Triple net lease or absolute net lease: Tenant pays everything, even M&R, typical on retail and industrial, esp single tenant properties. Industrial gross Tenant pays CAM, increases in PI and PT over base Modified gross or Hybrid Tenant pays CAM, PI, PT, and Utilities, possibly Janitorial Gross lease Tenant may pay metered interior utilities, may pay interior cleaning Landlord pays everything else Full Service lease: landlord pays everything Key: Must carefully define anything in between Triple net and full service! Terms vary by market and what is typical varies by market. Subleases
A tenant typically has the right to sublease space unless noted otherwise. Often the landlord will have some right to refuse sub-lease tenants but must be reasonable in accommodating requests. Subleases do not eliminate the tenants (lessee) requirement to guarantee the rent is paid, unless the landlord releases the tenant and then it is no longer a sublease. Defining the space Building Measurements Term Measure Definition and Use Gross Building Area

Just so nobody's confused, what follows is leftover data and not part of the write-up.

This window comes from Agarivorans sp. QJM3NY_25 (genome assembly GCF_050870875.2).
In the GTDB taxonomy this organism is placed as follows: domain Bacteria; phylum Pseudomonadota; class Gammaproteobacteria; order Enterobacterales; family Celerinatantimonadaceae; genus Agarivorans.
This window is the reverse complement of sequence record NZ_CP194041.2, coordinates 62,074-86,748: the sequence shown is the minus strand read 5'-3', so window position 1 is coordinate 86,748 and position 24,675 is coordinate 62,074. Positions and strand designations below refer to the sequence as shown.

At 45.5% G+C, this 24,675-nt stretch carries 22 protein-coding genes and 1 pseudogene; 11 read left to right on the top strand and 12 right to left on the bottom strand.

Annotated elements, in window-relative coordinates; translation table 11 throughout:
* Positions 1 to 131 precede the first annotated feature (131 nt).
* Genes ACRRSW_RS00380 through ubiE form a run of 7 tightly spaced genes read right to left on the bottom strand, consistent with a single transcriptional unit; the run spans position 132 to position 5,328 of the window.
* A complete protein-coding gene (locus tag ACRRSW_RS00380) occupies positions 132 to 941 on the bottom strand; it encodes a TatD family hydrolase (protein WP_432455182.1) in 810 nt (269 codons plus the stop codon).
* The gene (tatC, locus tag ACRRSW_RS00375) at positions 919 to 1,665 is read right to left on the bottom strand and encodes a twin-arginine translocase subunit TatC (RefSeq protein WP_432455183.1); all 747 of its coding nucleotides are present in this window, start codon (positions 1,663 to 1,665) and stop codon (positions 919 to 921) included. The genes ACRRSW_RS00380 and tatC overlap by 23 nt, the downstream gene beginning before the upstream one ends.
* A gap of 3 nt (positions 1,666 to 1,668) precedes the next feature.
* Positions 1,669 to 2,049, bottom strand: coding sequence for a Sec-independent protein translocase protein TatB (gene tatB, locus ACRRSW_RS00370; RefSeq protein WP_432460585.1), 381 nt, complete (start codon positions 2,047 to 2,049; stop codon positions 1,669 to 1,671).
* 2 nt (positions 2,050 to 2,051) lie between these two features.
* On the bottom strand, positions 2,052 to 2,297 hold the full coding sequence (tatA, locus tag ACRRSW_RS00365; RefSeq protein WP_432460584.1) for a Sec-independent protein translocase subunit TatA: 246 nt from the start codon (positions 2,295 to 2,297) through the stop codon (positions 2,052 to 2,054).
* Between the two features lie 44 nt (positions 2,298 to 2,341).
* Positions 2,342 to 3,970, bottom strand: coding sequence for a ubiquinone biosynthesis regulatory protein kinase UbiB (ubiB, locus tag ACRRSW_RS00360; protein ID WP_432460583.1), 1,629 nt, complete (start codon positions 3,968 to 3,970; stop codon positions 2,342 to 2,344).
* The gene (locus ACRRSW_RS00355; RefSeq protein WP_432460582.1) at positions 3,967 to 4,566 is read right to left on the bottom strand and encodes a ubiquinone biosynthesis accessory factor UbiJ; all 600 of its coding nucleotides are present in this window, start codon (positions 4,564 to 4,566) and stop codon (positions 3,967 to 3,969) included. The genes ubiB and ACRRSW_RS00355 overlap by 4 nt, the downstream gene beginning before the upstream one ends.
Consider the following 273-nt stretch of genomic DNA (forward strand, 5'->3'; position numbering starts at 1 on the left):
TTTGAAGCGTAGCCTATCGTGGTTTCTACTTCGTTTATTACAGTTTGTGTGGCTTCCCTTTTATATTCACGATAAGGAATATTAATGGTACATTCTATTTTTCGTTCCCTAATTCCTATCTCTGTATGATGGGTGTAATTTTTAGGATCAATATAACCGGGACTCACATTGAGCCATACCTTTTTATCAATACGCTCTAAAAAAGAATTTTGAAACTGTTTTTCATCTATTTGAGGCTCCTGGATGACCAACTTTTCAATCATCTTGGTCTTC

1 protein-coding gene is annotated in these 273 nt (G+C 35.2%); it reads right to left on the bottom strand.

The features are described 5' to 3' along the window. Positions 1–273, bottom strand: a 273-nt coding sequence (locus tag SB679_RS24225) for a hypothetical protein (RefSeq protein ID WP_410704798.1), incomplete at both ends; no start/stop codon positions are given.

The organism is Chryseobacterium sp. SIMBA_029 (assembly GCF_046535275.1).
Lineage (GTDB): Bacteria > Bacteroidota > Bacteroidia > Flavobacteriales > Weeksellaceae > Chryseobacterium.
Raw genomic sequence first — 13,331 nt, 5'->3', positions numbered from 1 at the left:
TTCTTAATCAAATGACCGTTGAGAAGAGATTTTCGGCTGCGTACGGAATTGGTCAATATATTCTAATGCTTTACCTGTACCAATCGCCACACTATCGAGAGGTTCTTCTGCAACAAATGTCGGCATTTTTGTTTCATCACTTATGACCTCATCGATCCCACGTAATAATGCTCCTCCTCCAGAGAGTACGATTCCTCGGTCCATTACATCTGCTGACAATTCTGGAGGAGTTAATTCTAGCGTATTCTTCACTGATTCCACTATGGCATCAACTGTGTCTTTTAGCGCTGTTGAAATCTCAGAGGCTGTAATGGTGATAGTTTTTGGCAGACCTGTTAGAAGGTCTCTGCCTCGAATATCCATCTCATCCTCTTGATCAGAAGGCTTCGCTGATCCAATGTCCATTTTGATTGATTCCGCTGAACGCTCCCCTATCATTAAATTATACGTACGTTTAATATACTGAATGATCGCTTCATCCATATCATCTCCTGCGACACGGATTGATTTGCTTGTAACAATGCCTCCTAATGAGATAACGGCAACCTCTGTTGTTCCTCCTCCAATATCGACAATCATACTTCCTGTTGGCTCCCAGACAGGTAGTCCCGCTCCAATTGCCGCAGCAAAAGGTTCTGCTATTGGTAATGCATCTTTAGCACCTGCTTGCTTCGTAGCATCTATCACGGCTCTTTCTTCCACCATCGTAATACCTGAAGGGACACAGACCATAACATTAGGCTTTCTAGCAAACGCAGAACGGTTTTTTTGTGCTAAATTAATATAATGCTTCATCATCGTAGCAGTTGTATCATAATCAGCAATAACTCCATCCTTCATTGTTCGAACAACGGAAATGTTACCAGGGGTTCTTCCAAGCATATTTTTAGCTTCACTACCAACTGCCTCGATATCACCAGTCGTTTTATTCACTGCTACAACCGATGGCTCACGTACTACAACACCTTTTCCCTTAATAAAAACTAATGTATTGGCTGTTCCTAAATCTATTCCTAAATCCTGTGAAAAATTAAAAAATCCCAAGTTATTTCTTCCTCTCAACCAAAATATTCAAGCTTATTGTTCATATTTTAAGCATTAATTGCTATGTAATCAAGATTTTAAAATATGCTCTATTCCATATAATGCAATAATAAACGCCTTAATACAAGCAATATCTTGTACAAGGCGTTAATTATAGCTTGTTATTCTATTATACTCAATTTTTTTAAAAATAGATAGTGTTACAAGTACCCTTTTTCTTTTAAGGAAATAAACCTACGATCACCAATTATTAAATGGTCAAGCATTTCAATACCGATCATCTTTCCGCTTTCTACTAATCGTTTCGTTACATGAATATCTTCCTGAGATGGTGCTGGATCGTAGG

Gross Square Feet (gsf) or GBA Includes all enclosed area Total Rentable Area Rentable Building Area or RBA Gross less vertical penetrations (i.e. stairs, elevator shafts) Common Area aka Area shared by all Core Space at CoStar tenants
Common areas of the floor like hallways, bathrooms. Building Common Area % (CoStar Core Factor) Aka Load factor or Loss Factor Floor and Building Common area relative to Rentable Area Common area use of the building (does not include vertical penetrations) Efficiency Ratio
Ratio of RBA to GBA More efficiency means more rent per GBA but less architectural interest and less common space. Rentable, Usable and Common Space Not Rentable Usable Commo n B Elevators